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Summary: The Study Of Psalms: The Songbook Of The Old Testament

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The Study Of Psalms: The Songbook Of The Old Testament

2 Timothy 3:16 (KJV)

16 All scripture is given by inspiration of God, and is profitable for doctrine, for reproof, for correction, for instruction in righteousness:

The book of Psalms is the best known and most loved part of the Old Testament. It has been a source of comfort to millions of Bible readers for three thousand years. The name for Psalms in the Hebrew Bible is “Tehillim” which means “praise.” Our English word “psalms” comes from the Greek word “psalmoi” which originally meant a song or poem sung with instrumental accompaniment. By New Testament times, however, the word simply meant to “sing a hymn; to celebrate the praises of God in song” (Thayer’s Greek Lexicon, page 675).

The Jews often divided the Old Testament into three sections:

1. the Law, which included the first five books;

2. the Psalms which included all the books of poetry and wisdom literature;

3. the Prophets which included the books of the prophets as well as the books of history (Luke 24:44).

The Jews sometimes called the book of Psalms simply “David” because David wrote more of them than anyone else (Hebrews. 4:7; Psalms. 95:7,8).

The Psalms were written by several different writers. They were composed during a period of about one thousand years from the time of Moses (about 1500 B.C.) to the time of Ezra (about 450 B.C.). Moses wrote one psalm (Psalm 90). Asaph wrote two. The sons of Korah are credited with eleven psalms. Solomon and Ezra are believed to have written two psalms each. David is the author of at least seventy psalms (2 Samuel 23:2; Acts 1:16; Matthew 22:41-46). We do not know who wrote about fifty of the psalms. Possibly David wrote many of them. The Jews believed Ezra was the one who collected all the psalms together into one book.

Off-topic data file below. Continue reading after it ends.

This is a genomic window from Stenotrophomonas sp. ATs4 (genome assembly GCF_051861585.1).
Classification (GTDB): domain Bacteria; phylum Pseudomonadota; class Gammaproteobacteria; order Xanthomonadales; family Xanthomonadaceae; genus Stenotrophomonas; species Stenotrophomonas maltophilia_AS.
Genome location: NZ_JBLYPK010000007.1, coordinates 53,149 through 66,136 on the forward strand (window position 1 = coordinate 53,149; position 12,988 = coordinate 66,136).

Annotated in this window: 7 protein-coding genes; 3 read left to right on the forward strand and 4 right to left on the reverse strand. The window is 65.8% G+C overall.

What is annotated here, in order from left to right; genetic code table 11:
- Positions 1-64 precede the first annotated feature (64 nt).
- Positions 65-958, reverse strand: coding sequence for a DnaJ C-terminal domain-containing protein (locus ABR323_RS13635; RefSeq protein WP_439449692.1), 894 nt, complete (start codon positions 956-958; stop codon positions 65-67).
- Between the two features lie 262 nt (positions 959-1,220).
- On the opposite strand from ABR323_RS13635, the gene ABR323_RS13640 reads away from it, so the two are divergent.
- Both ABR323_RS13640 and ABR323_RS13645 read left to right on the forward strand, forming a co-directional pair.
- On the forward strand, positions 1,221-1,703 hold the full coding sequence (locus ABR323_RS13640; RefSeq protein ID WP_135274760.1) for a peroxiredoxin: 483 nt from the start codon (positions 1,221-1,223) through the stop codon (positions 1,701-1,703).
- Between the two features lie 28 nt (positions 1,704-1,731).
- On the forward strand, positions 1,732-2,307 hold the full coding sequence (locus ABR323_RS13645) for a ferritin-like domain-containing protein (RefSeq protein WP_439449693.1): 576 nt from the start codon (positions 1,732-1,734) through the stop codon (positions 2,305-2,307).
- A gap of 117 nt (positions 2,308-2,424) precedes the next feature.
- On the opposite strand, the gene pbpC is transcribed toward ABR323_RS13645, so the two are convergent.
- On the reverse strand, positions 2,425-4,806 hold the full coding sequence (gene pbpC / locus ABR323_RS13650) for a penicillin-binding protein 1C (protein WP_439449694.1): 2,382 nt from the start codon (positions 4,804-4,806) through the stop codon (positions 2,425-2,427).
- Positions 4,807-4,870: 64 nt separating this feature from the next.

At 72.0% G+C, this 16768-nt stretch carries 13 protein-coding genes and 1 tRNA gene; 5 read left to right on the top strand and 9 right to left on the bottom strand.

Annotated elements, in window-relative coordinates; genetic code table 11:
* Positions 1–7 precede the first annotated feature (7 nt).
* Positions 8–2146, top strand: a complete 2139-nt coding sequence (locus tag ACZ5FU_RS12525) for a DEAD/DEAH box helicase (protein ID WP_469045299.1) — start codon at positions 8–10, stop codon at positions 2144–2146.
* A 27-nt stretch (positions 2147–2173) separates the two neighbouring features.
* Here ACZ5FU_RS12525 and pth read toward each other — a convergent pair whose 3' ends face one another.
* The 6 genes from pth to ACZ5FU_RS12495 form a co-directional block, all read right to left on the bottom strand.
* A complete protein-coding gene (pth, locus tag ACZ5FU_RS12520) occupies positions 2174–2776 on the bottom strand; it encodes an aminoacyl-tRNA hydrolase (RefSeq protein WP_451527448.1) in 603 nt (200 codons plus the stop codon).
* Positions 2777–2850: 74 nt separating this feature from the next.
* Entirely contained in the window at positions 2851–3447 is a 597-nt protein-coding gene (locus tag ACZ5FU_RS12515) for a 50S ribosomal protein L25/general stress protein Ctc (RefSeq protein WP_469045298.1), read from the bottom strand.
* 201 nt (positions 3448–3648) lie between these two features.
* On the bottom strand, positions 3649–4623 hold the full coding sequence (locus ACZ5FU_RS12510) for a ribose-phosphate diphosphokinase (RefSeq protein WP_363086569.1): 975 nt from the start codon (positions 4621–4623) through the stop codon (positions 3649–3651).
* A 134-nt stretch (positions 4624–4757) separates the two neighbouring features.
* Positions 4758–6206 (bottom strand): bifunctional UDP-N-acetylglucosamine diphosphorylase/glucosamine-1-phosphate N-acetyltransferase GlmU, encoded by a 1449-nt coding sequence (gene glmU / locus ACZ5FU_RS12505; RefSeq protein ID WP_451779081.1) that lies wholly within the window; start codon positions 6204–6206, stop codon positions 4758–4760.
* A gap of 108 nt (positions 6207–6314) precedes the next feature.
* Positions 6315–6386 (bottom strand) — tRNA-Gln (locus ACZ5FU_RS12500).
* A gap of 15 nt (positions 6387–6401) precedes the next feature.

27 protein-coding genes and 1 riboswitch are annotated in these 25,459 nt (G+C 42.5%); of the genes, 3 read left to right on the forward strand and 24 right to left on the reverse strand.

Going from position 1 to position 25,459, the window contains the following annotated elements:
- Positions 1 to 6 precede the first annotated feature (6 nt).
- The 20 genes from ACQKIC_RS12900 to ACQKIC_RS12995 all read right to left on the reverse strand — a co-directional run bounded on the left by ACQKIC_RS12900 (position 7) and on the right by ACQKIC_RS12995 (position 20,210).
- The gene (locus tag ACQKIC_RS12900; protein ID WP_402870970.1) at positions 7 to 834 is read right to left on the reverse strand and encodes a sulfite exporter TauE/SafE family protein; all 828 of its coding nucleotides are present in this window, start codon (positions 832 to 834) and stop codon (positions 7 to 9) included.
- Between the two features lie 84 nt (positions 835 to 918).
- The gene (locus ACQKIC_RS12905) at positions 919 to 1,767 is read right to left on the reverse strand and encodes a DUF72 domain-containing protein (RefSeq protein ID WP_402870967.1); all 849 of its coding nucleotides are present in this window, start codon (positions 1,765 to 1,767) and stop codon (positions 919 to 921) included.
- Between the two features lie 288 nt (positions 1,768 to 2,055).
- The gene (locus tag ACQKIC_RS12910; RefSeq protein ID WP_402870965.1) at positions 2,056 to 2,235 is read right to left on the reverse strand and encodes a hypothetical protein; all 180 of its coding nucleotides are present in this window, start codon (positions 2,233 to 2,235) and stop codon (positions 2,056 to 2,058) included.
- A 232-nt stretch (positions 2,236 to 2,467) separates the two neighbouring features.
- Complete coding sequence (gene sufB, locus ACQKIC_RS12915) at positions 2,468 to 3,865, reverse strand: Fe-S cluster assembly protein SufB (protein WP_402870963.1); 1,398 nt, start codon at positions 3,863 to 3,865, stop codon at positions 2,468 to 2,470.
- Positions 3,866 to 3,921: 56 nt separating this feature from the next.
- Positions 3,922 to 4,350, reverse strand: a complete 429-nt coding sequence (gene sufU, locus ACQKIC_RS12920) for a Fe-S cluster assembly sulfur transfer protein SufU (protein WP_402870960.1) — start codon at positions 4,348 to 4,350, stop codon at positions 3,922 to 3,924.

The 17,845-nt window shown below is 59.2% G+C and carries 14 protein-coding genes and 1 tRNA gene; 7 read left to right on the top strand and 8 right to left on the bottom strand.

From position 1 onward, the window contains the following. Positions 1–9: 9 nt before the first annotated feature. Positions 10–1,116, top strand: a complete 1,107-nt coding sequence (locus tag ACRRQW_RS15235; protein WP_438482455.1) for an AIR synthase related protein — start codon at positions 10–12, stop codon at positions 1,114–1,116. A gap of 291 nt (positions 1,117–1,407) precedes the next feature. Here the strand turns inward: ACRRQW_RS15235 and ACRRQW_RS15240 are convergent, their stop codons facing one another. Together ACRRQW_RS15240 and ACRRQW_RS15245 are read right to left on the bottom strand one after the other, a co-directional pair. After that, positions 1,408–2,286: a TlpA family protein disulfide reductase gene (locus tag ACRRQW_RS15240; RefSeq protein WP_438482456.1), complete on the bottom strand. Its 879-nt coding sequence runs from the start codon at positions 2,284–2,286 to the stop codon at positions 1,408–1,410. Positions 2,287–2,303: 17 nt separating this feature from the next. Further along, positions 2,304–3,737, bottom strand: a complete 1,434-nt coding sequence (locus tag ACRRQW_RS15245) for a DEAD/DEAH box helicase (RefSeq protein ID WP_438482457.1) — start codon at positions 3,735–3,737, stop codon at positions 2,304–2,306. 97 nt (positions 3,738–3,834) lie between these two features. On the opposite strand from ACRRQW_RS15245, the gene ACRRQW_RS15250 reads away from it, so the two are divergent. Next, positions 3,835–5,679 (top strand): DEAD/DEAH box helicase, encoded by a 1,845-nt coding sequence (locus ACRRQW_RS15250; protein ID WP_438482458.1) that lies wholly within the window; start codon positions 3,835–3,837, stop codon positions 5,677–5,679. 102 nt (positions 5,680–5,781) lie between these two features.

The New Testament quotes from Psalms more than from any other Old Testament book. There are at least ninety-three direct quotations from Psalms in the New Testament. There are many references to Psalms also. Many of the psalms foretold the coming of Jesus Christ.

Beginning in ancient times, the book of Psalms has been divided into five “books” or sections. Book I includes the first forty-one psalms. Book II includes Psalms 42 to 72. Book III contains Psalms 73 to 89. Book IV contains Psalms 90 to 106. Book V is made up of Psalms 107 to 150.

Psalms is the longest book in all the Bible. It has 150 chapters. Psalms also contains the longest chapter in the Bible. This is Psalm 119, which has 176 verses.

The shortest chapter in the Bible is Psalm 117, which has only two verses in it.

Some people have argued that it is acceptable to use instrumental music in our Christian worship because it is mentioned so often in the book of Psalms. They forget that Psalms is a part of the Old Testament. The Old Testament or Old Covenant was fulfilled by Jesus Christ (Matthew 5:17,18; Luke 24:44). Once it was fulfilled, it was removed as a law for God’s people (Colossians 2:14; Galatians 3:23-25). Jeremiah had foretold this six hundred years before Christ was born (Jeremiah 31:31-34). Today, we live under the New Testament or New Covenant which was given by Jesus Christ (Hebrews 7:12; Hebrews 8:6-13). We follow the New Testament pattern for worship. This pattern commands us to sing (Ephesians 5:19; Colossians 3:16). It leaves out instrumental music. There is no more authority for us to use instrumental music in our worship today than there is for offering animal sacrifices, dancing, burning incense, or worshiping on the sabbath day (Saturday).

There are many well known psalms. One of the best known and most beautiful is Psalm 8. It praises the glory of God as seen in His creation. It also exalts man as the highest of all God’s creation. Matthew Fontaine Maury, the father of the science of oceanography discovered the “lanes of the sea” from this psalm. His son read Psalm 8 to him when he was sick. Verse 8 mentions “the paths of the seas.” Mr. Maury is reported to have said: “If God’s Word says there are paths in the seas, they must be there. I will find them.” He found the currents in the oceans which are followed by ships today. Probably the best known and best loved of all the psalms is Psalm 23. This is often called “the shepherd’s psalm.” It has likely been memorized by more people than any other chapter in the Bible. It is often read at funerals and other occasions of sadness.

Psalm 51 is believed to have been written by David after his sin with Bathsheba (2 Samuel 11, 12). It states his repentance for his sin against God. Verse 5 is wrongly translated in the New International Version in order to teach that David was born a sinner. This is a false doctrine. Sin is not inherited from one’s parents (Ezekiel 18:20). Sin is a result of transgressing (breaking) God’s law (1 John 3:4). When David wrote, “...in sin my mother conceived me...” he did not mean he received his mother’s sin. He is simply saying he was born into a world of sin, or a sinful environment.

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